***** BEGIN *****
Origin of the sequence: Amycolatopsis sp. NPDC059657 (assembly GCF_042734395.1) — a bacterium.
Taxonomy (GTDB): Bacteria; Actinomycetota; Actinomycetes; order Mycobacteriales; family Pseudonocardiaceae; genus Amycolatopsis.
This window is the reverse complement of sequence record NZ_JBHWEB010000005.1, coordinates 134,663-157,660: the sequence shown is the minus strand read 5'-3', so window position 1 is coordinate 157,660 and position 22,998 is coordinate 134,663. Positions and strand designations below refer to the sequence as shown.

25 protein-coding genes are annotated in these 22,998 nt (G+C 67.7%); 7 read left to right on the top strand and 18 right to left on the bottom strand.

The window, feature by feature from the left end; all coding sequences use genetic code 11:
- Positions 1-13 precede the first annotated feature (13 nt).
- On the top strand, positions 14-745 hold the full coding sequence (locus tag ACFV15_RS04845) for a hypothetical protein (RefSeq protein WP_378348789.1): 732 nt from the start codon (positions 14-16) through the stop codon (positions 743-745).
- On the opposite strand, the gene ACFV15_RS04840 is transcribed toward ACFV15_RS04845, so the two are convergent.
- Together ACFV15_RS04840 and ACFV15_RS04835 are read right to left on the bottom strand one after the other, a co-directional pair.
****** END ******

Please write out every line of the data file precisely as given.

Origin of the sequence: Amycolatopsis sp. NPDC059657 (assembly GCF_042734395.1) — a bacterium.
Taxonomy (GTDB): Bacteria; Actinomycetota; Actinomycetes; order Mycobacteriales; family Pseudonocardiaceae; genus Amycolatopsis.
This window is the reverse complement of sequence record NZ_JBHWEB010000005.1, coordinates 134,663-157,660: the sequence shown is the minus strand read 5'-3', so window position 1 is coordinate 157,660 and position 22,998 is coordinate 134,663. Positions and strand designations below refer to the sequence as shown.

25 protein-coding genes are annotated in these 22,998 nt (G+C 67.7%); 7 read left to right on the top strand and 18 right to left on the bottom strand.

The window, feature by feature from the left end; all coding sequences use genetic code 11:
- Positions 1-13 precede the first annotated feature (13 nt).
- On the top strand, positions 14-745 hold the full coding sequence (locus tag ACFV15_RS04845) for a hypothetical protein (RefSeq protein WP_378348789.1): 732 nt from the start codon (positions 14-16) through the stop codon (positions 743-745).
- On the opposite strand, the gene ACFV15_RS04840 is transcribed toward ACFV15_RS04845, so the two are convergent.
- Together ACFV15_RS04840 and ACFV15_RS04835 are read right to left on the bottom strand one after the other, a co-directional pair.